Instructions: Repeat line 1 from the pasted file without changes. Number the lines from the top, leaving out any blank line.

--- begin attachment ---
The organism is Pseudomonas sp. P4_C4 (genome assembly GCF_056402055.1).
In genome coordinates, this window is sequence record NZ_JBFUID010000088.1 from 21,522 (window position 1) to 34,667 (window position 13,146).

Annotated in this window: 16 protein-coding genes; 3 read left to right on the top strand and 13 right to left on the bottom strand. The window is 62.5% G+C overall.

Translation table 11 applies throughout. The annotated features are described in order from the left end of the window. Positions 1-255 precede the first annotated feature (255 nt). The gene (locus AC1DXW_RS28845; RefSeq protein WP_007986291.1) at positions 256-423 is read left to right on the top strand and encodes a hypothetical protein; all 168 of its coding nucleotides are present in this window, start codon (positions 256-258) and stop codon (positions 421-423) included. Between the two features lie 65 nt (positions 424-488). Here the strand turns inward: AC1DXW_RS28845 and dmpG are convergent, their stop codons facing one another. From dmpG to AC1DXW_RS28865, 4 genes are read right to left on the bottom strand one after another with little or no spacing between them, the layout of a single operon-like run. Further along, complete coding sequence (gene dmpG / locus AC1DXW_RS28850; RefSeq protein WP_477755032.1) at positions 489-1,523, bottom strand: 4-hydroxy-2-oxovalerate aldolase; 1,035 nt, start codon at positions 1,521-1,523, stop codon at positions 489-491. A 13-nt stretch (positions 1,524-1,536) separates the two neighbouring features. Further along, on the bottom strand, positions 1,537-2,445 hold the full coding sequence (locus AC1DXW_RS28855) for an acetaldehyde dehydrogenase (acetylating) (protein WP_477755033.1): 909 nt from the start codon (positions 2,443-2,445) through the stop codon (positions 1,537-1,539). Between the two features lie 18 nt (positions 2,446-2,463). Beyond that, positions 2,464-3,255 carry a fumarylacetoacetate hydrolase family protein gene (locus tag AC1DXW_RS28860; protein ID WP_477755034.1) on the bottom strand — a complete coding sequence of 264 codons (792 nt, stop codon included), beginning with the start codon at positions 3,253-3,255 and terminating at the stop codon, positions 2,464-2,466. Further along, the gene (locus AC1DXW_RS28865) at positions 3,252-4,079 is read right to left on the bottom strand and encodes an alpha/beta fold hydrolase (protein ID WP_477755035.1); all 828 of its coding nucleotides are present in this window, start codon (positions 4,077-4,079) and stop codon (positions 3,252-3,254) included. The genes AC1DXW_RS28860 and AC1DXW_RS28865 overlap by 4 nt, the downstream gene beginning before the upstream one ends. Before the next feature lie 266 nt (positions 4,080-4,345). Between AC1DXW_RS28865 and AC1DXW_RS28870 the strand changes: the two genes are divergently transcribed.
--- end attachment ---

The organism is Pseudomonas sp. P4_C4 (genome assembly GCF_056402055.1).